PM: Europe 'Learned Nothing' From the Holocaust

Prime Minister Binyamin Netanyahu contrasts the negative attitude of the EU to Israel with the 'true friendship' expressed by the US.

Moshe Cohen ,

Binyamin Netanyahu
Binyamin Netanyahu
Yonatan Sindel/Flash 90

Prime Minister Binyamin Netanyahu on Wednesday decried the decision by the European Union to remove Hamas from its list of terrorist organizations, while expressing appreciation to the United States for what he called a “true friendship.” Netanyahu contrasted the two relationships at a meeting with Senator-elect Joni Ernst (R-Iowa), who is in Israel on a visit.

"The friendship of the people of the United States of America with Israel stands in sharp contrast with what we see unfortunately in Europe,” Netanyahu said. “In Geneva they call for the investigation of Israel for war crimes, while in Luxemburg the European Court removed Hamas from the list of terrorist organizations, the same Hamas that has committed countless war crimes and countless terror acts.”

The reclassification of Hamas came Wednesday after the terror group filed an appeal asking that it be removed from the EU's terrorist group list – a decision the the European Court of Justice in Luxembourg agreed to, based on Hamas' arguments hat the group's inclusion on the list was against EU procedures and without sufficient evidence.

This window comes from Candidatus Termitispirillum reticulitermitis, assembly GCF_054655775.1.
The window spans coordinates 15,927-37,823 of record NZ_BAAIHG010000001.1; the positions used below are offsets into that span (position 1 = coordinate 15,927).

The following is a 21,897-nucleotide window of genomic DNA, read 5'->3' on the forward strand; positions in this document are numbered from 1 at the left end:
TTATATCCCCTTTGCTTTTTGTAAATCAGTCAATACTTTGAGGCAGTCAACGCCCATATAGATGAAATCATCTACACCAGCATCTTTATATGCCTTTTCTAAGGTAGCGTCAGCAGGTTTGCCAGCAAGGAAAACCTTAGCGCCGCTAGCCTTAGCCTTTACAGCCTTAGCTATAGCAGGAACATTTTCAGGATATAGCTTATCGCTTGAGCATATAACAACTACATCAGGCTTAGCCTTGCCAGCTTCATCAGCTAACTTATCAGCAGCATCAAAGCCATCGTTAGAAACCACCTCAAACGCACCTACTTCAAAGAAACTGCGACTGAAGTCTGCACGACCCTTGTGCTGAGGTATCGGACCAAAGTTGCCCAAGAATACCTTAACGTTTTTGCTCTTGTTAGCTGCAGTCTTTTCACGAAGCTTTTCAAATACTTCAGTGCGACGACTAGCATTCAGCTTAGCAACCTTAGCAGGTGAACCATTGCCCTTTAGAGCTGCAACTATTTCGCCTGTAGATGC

The court said in a statement that Hamas's inclusion was based on "factual imputations derived from the press and the Internet" as opposed to sound legal judgments. But it stressed that Wednesday's decision to remove Hamas was based on “technical grounds” and does "not imply any substantive assessment of the question of the classification of Hamas as a terrorist group." A lawyer for Hamas, Liliane Glock, told AFP she was “satisfied with the decision.”

“It seems that too many in Europe, on whose soil six million Jews were slaughtered, have learned nothing. But we in Israel, we have learned,” Netanyahu said. “We will continue to defend our people and our state against the forces of terror, tyranny and hypocrisy.”

The controversial decision was followed just hours later by an equally controversial vote at the European Parliament in favor of recognizing "Palestine" as a state.

Lawmakers approved the motion by 498 votes to 88 with 111 abstentions, although it was a watered down version of an original motion which had urged EU member states to recognize a Palestinian state unconditionally.

Shortly after, MPs in the tiny European state of Luxembourg similarly voted in favor of recognizing a Palestinian Arab state.




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